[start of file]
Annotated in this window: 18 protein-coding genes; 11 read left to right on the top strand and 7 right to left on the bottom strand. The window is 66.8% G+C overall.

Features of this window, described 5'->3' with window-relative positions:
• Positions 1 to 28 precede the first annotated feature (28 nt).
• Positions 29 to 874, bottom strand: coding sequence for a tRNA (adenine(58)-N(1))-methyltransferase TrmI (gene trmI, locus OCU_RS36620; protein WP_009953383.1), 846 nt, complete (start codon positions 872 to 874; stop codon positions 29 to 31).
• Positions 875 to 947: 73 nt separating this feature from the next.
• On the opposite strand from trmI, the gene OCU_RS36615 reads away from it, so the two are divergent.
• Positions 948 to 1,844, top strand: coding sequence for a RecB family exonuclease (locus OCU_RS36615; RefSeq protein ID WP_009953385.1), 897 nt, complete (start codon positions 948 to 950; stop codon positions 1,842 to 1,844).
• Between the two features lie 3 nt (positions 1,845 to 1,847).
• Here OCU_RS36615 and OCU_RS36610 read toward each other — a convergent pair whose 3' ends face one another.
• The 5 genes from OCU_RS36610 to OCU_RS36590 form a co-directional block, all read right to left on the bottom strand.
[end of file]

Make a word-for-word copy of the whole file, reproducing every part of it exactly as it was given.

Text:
Annotated in this window: 18 protein-coding genes; 11 read left to right on the top strand and 7 right to left on the bottom strand. The window is 66.8% G+C overall.

Features of this window, described 5'->3' with window-relative positions:
• Positions 1 to 28 precede the first annotated feature (28 nt).
• Positions 29 to 874, bottom strand: coding sequence for a tRNA (adenine(58)-N(1))-methyltransferase TrmI (gene trmI, locus OCU_RS36620; protein WP_009953383.1), 846 nt, complete (start codon positions 872 to 874; stop codon positions 29 to 31).
• Positions 875 to 947: 73 nt separating this feature from the next.
• On the opposite strand from trmI, the gene OCU_RS36615 reads away from it, so the two are divergent.
• Positions 948 to 1,844, top strand: coding sequence for a RecB family exonuclease (locus OCU_RS36615; RefSeq protein ID WP_009953385.1), 897 nt, complete (start codon positions 948 to 950; stop codon positions 1,842 to 1,844).
• Between the two features lie 3 nt (positions 1,845 to 1,847).
• Here OCU_RS36615 and OCU_RS36610 read toward each other — a convergent pair whose 3' ends face one another.
• The 5 genes from OCU_RS36610 to OCU_RS36590 form a co-directional block, all read right to left on the bottom strand.